gardening

Sheet mulching with ragweed

Submitted by Ben on Wed, 07/28/2010 - 15:08

ragweed and cornstalk layer in an okra bedMidsummer poses a number of challenges here at our urban farm.  It's when I've finally gotten around to preparing garden beds for sheet-mulching, but that means I need a large volume of green organic matter, as well as the leaves or straw I've saved from the previous fall.  Grass clippings are easy to come by, but they tend to turn slimy and smelly under sheet mulch conditions.  Mea

In praise of Tyfon, King of Greens!

Submitted by Ben on Thu, 07/08/2010 - 13:47

photo courtesy of Daphne's DandelionsBack in the summer of 2008 when I was first ordering plants for our winter garden, I came across an item called "tyfon" or "Holland greens." It was in the section of the Territorial Seed catalog devoted to cover crops, and indeed when the seed packet arrived it said "EDIBLE GREEN MANURE."  How appetizing!  But in farming lingo, a "green manure" is just a cover crop that improves the soil... multiple sources said that tyfon could be eaten by people as well as animals, so I ordered it, along with several other crops that Territorial promised were winter-hardy.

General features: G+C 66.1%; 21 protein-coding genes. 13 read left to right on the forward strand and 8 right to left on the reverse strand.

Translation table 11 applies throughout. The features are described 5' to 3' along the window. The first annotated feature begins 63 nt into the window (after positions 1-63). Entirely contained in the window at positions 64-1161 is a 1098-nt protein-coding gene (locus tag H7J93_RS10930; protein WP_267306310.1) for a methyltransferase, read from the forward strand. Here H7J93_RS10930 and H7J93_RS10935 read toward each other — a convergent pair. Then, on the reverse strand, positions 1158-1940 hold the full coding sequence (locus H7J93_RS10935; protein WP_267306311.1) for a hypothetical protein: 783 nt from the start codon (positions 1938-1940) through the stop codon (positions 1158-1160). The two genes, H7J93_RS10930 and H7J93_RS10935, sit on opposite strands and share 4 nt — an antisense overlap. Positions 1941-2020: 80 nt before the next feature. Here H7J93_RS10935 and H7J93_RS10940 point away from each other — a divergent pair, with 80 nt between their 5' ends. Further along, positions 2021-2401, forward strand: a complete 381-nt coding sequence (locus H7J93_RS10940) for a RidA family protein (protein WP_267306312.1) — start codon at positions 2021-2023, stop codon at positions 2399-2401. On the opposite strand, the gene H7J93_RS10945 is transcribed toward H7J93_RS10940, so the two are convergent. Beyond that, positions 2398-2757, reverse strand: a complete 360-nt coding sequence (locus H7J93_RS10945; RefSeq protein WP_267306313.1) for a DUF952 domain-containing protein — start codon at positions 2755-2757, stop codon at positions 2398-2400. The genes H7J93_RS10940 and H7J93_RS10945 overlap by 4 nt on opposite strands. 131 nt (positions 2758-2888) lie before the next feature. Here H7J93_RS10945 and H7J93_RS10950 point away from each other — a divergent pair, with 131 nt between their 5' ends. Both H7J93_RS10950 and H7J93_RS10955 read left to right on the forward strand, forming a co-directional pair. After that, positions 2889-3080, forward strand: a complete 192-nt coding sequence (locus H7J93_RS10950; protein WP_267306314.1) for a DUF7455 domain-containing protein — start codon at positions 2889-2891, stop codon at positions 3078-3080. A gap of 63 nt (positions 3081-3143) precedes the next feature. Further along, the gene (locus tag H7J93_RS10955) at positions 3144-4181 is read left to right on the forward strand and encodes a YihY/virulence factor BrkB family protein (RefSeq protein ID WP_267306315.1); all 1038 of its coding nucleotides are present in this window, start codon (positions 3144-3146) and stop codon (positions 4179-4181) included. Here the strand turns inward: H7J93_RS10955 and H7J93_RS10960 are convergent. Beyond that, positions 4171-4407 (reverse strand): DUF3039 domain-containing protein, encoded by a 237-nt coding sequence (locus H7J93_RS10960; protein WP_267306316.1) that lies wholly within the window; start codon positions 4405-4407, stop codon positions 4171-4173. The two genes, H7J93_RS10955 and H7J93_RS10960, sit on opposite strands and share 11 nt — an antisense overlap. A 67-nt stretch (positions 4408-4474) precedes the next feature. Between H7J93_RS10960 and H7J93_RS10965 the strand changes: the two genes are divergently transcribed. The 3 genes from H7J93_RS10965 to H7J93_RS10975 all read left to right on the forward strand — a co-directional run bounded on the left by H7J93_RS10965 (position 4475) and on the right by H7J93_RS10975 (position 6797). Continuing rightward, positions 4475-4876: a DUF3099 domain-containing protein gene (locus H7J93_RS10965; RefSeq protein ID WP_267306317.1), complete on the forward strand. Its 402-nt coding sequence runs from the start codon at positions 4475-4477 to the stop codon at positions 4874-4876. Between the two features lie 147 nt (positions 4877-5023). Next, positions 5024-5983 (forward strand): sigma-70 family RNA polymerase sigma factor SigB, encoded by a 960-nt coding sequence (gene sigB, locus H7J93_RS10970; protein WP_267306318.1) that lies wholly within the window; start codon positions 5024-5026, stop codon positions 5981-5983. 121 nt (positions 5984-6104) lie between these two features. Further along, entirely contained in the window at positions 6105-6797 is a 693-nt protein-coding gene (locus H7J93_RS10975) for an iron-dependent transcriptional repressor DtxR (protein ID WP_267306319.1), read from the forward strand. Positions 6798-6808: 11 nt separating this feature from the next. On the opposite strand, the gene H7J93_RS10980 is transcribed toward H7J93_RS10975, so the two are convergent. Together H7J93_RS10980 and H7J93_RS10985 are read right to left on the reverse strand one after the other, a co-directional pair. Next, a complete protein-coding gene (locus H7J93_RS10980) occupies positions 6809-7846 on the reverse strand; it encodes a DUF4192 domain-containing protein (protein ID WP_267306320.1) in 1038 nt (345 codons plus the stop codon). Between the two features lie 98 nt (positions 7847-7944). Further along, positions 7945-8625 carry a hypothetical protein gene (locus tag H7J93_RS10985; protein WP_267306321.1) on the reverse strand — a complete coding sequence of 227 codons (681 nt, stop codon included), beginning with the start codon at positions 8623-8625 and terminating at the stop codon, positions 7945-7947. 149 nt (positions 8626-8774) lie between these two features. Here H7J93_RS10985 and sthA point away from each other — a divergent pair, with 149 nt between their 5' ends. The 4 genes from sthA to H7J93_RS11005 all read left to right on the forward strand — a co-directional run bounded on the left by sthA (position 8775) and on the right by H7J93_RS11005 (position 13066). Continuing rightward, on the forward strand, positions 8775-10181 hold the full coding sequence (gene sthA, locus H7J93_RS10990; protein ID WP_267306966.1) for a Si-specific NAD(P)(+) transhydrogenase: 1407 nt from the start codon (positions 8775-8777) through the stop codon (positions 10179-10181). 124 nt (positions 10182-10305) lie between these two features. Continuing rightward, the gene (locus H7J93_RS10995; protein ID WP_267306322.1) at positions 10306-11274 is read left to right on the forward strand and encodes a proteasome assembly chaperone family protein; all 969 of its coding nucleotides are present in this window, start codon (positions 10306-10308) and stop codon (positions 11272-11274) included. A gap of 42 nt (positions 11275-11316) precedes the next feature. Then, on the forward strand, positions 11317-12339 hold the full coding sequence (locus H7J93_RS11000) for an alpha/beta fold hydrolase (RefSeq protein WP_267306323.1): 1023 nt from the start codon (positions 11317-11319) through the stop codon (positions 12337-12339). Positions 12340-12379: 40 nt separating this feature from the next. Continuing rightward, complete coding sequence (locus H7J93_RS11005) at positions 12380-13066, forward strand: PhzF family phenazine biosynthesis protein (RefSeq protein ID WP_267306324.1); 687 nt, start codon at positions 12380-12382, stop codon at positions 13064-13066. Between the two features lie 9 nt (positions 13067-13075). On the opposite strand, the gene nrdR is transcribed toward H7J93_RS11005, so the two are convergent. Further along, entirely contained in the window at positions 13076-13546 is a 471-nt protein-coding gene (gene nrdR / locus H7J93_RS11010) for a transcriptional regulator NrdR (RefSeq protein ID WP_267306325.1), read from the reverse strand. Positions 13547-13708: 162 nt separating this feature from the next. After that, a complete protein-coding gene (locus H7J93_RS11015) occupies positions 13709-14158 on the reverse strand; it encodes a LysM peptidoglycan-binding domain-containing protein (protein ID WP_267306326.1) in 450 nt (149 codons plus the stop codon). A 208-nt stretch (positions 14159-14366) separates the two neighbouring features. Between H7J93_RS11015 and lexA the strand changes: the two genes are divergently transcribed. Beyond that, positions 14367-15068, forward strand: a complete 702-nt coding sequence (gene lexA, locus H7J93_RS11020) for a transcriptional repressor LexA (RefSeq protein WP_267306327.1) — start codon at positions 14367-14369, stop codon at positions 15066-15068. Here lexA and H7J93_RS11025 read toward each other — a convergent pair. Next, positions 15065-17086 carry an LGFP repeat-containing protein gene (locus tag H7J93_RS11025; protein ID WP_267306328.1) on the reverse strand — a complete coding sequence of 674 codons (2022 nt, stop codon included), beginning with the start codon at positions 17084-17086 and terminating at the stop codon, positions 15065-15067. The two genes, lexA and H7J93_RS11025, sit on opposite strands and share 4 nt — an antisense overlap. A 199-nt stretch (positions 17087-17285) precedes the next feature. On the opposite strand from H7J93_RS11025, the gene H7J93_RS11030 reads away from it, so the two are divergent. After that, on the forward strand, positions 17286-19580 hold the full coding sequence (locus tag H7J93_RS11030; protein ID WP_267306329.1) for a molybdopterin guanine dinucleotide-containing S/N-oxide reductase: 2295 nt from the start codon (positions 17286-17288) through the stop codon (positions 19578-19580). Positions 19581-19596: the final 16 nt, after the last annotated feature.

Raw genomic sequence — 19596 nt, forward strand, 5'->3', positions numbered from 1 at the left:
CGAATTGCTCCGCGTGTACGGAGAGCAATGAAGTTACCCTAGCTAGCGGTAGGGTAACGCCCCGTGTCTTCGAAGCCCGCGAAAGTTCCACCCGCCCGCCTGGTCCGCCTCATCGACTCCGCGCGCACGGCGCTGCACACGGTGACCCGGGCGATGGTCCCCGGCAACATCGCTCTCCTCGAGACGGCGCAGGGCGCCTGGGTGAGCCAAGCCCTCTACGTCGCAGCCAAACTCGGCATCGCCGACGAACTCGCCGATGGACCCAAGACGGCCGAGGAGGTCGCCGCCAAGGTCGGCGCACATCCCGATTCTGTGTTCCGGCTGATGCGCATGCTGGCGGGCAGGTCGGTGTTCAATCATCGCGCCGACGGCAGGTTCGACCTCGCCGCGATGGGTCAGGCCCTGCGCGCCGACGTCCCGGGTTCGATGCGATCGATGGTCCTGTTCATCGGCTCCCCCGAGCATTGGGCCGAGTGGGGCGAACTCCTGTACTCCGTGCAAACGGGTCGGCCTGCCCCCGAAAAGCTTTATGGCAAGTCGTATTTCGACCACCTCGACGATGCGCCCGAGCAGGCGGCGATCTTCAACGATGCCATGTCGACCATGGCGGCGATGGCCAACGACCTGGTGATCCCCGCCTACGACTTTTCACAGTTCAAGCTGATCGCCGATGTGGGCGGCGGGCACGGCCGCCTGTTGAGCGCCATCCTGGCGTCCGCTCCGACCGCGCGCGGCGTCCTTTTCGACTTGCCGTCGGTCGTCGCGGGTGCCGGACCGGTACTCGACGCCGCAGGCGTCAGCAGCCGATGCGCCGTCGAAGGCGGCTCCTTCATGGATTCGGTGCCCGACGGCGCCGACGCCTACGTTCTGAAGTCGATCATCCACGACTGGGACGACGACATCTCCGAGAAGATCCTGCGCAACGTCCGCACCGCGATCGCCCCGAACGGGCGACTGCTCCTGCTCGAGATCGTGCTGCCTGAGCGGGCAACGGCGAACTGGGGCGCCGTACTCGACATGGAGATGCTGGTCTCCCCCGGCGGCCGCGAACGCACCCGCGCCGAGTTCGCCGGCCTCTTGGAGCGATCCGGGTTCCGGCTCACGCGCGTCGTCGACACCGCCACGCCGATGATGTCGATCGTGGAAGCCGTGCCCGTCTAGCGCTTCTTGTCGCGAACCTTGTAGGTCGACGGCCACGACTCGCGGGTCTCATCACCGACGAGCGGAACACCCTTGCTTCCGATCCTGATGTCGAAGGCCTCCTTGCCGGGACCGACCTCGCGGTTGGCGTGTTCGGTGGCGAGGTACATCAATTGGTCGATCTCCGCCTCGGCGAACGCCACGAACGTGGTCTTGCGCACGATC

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High Tunnel notes

Submitted by Ben on Thu, 03/26/2009 - 09:36

Last night the Emporia Area Local Foods Network (EALFN) held a class on "high tunnels" -- unheated, plastic greenhouses large enough to walk through.  Attendance was unbelievable -- some 70 people for a 3 1/2 hour class at dinnertime!  After an introductory video, we had two speakers from K-State's high tunnel project, http://hightunnels.org .  Here's what I learned:

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